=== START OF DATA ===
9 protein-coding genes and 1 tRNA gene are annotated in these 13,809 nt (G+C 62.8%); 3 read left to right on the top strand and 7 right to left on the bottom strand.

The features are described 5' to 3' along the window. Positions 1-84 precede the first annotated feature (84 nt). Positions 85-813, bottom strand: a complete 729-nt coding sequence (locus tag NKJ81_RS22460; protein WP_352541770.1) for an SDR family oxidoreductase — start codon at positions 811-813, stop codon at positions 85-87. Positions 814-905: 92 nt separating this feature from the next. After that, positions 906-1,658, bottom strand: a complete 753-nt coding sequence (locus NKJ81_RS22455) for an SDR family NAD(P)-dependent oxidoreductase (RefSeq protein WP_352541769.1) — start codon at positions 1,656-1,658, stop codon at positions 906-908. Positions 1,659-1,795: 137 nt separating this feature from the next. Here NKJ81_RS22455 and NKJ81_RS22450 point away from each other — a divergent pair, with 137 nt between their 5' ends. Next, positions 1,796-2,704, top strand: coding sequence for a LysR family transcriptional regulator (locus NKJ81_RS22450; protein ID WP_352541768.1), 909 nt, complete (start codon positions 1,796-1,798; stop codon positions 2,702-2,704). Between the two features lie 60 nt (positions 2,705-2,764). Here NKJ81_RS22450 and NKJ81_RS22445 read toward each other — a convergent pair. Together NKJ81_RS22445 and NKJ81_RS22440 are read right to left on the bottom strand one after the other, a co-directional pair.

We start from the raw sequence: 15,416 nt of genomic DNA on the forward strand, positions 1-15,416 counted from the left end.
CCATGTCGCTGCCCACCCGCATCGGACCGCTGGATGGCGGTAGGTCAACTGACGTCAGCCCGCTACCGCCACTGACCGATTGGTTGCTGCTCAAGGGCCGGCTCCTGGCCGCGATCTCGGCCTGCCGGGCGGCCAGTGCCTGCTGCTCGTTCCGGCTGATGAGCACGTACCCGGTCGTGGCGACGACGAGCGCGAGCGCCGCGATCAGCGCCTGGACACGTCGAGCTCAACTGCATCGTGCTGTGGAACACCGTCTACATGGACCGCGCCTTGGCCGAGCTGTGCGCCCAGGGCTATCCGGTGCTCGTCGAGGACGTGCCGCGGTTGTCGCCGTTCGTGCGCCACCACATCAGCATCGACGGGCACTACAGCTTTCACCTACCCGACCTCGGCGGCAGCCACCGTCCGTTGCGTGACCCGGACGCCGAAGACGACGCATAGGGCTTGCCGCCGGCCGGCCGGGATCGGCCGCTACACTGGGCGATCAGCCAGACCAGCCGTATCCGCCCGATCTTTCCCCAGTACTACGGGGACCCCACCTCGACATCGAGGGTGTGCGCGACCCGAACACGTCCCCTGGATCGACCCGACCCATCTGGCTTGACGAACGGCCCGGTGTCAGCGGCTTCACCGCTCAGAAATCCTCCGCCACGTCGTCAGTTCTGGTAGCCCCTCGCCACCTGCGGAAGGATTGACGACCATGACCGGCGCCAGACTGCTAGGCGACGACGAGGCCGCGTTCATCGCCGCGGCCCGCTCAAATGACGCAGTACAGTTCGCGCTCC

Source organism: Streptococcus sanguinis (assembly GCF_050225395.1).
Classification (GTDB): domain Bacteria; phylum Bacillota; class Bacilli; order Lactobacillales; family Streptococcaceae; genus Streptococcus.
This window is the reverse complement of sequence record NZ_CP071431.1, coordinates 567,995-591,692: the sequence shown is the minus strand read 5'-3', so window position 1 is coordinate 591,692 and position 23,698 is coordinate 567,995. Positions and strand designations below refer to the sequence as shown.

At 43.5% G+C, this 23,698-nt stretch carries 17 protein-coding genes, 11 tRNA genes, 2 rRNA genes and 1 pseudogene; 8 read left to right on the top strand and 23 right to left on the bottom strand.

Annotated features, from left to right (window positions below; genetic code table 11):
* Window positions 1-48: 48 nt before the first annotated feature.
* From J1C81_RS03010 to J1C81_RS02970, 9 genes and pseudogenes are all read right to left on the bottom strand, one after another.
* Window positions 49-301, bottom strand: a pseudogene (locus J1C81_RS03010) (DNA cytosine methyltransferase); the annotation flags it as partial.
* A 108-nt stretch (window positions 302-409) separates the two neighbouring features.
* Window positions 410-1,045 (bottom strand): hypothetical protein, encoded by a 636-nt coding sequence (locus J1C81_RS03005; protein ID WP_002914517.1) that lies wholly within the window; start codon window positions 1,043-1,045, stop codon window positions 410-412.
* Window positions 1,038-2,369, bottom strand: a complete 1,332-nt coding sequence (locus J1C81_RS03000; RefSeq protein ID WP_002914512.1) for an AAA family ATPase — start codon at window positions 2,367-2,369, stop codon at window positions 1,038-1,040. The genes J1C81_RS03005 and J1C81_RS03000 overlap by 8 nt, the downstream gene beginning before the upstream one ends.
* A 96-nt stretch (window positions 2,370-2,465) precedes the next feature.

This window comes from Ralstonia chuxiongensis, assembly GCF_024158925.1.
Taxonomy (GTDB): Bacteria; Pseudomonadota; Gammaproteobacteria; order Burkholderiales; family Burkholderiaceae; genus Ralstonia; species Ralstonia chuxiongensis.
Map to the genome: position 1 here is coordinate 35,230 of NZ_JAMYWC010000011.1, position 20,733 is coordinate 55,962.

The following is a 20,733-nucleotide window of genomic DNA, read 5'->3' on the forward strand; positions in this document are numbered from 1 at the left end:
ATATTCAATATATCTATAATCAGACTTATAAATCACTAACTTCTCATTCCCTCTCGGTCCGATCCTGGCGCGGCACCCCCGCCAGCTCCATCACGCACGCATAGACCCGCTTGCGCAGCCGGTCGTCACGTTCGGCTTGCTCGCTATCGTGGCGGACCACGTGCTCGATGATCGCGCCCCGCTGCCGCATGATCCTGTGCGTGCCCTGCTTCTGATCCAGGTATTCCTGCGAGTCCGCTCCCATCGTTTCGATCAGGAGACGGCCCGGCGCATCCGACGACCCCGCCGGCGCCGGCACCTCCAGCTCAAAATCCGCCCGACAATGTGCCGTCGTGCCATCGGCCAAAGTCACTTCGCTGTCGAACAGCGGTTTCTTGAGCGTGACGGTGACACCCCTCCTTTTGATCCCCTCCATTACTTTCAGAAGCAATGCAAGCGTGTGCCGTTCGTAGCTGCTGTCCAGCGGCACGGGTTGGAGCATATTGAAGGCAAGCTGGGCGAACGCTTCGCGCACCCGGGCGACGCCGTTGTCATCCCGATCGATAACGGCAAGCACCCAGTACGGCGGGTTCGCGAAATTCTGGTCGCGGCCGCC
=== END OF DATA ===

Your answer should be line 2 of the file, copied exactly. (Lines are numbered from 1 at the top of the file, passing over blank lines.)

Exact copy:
The features are described 5' to 3' along the window. Positions 1-84 precede the first annotated feature (84 nt). Positions 85-813, bottom strand: a complete 729-nt coding sequence (locus tag NKJ81_RS22460; protein WP_352541770.1) for an SDR family oxidoreductase — start codon at positions 811-813, stop codon at positions 85-87. Positions 814-905: 92 nt separating this feature from the next. After that, positions 906-1,658, bottom strand: a complete 753-nt coding sequence (locus NKJ81_RS22455) for an SDR family NAD(P)-dependent oxidoreductase (RefSeq protein WP_352541769.1) — start codon at positions 1,656-1,658, stop codon at positions 906-908. Positions 1,659-1,795: 137 nt separating this feature from the next. Here NKJ81_RS22455 and NKJ81_RS22450 point away from each other — a divergent pair, with 137 nt between their 5' ends. Next, positions 1,796-2,704, top strand: coding sequence for a LysR family transcriptional regulator (locus NKJ81_RS22450; protein ID WP_352541768.1), 909 nt, complete (start codon positions 1,796-1,798; stop codon positions 2,702-2,704). Between the two features lie 60 nt (positions 2,705-2,764). Here NKJ81_RS22450 and NKJ81_RS22445 read toward each other — a convergent pair. Together NKJ81_RS22445 and NKJ81_RS22440 are read right to left on the bottom strand one after the other, a co-directional pair.